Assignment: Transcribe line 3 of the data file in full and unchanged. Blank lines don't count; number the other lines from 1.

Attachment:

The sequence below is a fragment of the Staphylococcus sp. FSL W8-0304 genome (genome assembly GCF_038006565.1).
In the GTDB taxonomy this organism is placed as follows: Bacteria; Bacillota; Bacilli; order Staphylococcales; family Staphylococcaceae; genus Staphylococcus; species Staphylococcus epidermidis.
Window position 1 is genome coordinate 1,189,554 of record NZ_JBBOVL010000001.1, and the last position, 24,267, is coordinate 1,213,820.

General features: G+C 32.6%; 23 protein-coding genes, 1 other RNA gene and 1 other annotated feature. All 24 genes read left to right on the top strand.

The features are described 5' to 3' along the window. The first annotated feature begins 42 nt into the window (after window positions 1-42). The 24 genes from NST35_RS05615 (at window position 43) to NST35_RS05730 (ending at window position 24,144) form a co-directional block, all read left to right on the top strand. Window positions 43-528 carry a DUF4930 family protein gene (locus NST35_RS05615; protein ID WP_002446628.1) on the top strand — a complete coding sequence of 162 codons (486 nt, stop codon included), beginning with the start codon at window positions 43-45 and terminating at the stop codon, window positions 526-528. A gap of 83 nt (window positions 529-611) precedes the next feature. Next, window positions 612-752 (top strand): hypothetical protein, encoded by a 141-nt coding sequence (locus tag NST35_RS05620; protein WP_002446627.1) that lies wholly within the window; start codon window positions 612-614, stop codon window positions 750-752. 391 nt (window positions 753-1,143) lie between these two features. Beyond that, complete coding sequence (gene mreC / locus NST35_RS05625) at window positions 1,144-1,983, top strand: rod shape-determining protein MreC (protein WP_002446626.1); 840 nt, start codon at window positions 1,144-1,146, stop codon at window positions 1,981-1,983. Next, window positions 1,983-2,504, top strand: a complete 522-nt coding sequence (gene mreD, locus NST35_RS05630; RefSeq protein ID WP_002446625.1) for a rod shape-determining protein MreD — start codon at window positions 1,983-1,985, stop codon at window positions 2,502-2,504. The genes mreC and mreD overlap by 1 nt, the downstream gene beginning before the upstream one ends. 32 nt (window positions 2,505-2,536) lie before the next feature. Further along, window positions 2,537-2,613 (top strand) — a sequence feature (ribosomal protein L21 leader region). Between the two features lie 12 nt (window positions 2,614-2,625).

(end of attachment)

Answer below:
Window position 1 is genome coordinate 1,189,554 of record NZ_JBBOVL010000001.1, and the last position, 24,267, is coordinate 1,213,820.